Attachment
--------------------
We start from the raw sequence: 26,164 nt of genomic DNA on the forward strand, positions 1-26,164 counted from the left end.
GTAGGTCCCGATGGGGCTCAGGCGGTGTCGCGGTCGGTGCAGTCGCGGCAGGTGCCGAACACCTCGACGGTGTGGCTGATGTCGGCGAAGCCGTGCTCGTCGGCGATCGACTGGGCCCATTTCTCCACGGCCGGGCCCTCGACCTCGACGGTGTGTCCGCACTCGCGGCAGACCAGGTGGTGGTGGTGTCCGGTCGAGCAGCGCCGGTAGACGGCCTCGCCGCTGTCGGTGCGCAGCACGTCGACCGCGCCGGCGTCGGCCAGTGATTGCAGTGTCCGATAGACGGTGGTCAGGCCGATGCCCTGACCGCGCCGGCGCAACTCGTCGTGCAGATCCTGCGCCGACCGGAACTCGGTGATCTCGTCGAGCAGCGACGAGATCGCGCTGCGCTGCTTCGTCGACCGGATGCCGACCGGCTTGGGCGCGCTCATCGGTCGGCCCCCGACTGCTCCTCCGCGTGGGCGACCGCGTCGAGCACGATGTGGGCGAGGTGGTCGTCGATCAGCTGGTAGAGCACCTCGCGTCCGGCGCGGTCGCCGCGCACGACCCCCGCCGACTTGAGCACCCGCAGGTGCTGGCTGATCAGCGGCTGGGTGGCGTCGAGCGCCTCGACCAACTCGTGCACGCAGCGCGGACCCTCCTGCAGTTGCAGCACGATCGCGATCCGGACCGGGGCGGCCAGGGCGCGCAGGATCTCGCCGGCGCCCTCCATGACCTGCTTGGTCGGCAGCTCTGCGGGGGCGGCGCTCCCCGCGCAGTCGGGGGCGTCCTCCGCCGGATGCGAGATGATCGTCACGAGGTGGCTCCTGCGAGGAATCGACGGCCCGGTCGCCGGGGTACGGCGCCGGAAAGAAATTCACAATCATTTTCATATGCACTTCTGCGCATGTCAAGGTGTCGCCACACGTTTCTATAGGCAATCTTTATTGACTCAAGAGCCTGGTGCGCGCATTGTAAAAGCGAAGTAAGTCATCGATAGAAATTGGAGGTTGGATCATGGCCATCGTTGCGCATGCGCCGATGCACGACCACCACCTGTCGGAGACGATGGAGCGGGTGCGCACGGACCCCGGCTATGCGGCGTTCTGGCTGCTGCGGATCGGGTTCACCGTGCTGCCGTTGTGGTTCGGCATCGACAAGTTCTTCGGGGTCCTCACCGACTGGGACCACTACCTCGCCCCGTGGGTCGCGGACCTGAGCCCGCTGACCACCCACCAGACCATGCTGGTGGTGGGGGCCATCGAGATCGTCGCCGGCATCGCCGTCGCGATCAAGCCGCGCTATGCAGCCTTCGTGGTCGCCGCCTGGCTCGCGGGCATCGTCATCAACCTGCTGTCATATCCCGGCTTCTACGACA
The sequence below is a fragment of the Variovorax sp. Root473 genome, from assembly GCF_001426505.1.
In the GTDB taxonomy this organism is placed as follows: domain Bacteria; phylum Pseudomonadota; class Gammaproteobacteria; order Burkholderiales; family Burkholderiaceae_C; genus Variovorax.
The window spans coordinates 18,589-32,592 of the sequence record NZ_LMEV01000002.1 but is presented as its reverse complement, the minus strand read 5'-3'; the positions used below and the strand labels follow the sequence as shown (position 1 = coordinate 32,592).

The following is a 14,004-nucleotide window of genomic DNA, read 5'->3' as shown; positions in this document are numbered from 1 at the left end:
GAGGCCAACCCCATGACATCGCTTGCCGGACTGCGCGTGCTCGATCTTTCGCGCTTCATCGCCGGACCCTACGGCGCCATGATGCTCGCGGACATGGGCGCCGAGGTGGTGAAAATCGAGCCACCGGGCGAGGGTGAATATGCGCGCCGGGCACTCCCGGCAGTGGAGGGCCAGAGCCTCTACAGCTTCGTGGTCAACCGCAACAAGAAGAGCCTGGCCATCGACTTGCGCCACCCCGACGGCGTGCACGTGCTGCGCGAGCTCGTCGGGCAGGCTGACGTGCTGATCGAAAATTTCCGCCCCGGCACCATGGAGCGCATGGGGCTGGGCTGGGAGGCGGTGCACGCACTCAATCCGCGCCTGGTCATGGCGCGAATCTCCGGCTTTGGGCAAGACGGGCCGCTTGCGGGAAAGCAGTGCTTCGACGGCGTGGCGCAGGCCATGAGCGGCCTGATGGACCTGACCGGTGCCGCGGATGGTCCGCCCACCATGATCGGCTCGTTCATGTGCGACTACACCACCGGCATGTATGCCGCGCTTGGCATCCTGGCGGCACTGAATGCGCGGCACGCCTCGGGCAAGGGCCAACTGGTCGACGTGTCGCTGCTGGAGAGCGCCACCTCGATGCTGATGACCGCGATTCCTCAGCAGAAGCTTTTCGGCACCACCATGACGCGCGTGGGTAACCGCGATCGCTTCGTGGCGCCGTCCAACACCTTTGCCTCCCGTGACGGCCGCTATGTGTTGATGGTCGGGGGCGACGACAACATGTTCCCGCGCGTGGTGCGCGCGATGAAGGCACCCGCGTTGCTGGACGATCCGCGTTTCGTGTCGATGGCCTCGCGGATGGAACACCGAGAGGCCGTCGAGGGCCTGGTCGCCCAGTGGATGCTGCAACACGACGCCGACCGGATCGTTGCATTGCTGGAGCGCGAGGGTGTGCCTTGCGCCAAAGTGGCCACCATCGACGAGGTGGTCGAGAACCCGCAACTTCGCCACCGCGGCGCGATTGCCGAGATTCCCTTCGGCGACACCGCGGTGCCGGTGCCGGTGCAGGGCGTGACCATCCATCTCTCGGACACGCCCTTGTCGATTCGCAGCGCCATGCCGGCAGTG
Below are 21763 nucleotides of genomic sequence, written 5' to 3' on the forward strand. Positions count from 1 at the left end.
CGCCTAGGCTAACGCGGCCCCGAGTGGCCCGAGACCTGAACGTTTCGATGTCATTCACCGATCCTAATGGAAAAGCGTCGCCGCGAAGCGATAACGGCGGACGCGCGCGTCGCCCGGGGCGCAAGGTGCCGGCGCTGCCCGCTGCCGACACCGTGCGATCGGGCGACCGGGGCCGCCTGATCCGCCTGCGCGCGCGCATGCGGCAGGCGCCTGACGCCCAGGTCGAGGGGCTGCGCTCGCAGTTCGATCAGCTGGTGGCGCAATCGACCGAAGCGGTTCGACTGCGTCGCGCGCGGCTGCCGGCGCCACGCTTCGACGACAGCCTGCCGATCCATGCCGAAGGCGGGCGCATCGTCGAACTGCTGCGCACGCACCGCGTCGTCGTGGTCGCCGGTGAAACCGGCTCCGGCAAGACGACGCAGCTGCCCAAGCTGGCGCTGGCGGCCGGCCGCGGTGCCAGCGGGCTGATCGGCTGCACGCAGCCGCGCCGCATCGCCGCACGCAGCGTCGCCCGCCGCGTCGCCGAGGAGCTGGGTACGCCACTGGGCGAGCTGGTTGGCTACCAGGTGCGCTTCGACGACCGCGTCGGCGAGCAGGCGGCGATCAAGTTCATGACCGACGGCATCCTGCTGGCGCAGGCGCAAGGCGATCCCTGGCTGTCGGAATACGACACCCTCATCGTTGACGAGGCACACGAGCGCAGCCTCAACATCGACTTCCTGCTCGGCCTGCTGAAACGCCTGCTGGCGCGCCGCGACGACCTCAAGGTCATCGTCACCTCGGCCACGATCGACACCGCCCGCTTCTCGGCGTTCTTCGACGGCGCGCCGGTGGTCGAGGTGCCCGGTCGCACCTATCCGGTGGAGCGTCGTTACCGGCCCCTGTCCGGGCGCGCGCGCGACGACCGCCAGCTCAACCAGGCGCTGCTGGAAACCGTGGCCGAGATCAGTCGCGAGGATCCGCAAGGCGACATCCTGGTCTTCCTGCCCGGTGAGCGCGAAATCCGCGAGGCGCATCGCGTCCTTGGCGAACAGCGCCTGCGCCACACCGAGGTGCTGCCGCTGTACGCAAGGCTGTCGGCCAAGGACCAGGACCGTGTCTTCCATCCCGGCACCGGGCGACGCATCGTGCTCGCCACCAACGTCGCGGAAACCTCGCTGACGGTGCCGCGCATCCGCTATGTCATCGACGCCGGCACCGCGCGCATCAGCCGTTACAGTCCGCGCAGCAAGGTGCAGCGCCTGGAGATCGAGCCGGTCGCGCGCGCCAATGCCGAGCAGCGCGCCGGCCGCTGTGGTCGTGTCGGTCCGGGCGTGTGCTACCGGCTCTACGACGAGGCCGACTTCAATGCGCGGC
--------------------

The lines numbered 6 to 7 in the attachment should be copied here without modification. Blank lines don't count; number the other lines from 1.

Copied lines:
The following is a 14,004-nucleotide window of genomic DNA, read 5'->3' as shown; positions in this document are numbered from 1 at the left end:
GAGGCCAACCCCATGACATCGCTTGCCGGACTGCGCGTGCTCGATCTTTCGCGCTTCATCGCCGGACCCTACGGCGCCATGATGCTCGCGGACATGGGCGCCGAGGTGGTGAAAATCGAGCCACCGGGCGAGGGTGAATATGCGCGCCGGGCACTCCCGGCAGTGGAGGGCCAGAGCCTCTACAGCTTCGTGGTCAACCGCAACAAGAAGAGCCTGGCCATCGACTTGCGCCACCCCGACGGCGTGCACGTGCTGCGCGAGCTCGTCGGGCAGGCTGACGTGCTGATCGAAAATTTCCGCCCCGGCACCATGGAGCGCATGGGGCTGGGCTGGGAGGCGGTGCACGCACTCAATCCGCGCCTGGTCATGGCGCGAATCTCCGGCTTTGGGCAAGACGGGCCGCTTGCGGGAAAGCAGTGCTTCGACGGCGTGGCGCAGGCCATGAGCGGCCTGATGGACCTGACCGGTGCCGCGGATGGTCCGCCCACCATGATCGGCTCGTTCATGTGCGACTACACCACCGGCATGTATGCCGCGCTTGGCATCCTGGCGGCACTGAATGCGCGGCACGCCTCGGGCAAGGGCCAACTGGTCGACGTGTCGCTGCTGGAGAGCGCCACCTCGATGCTGATGACCGCGATTCCTCAGCAGAAGCTTTTCGGCACCACCATGACGCGCGTGGGTAACCGCGATCGCTTCGTGGCGCCGTCCAACACCTTTGCCTCCCGTGACGGCCGCTATGTGTTGATGGTCGGGGGCGACGACAACATGTTCCCGCGCGTGGTGCGCGCGATGAAGGCACCCGCGTTGCTGGACGATCCGCGTTTCGTGTCGATGGCCTCGCGGATGGAACACCGAGAGGCCGTCGAGGGCCTGGTCGCCCAGTGGATGCTGCAACACGACGCCGACCGGATCGTTGCATTGCTGGAGCGCGAGGGTGTGCCTTGCGCCAAAGTGGCCACCATCGACGAGGTGGTCGAGAACCCGCAACTTCGCCACCGCGGCGCGATTGCCGAGATTCCCTTCGGCGACACCGCGGTGCCGGTGCCGGTGCAGGGCGTGACCATCCATCTCTCGGACACGCCCTTGTCGATTCGCAGCGCCATGCCGGCAGTG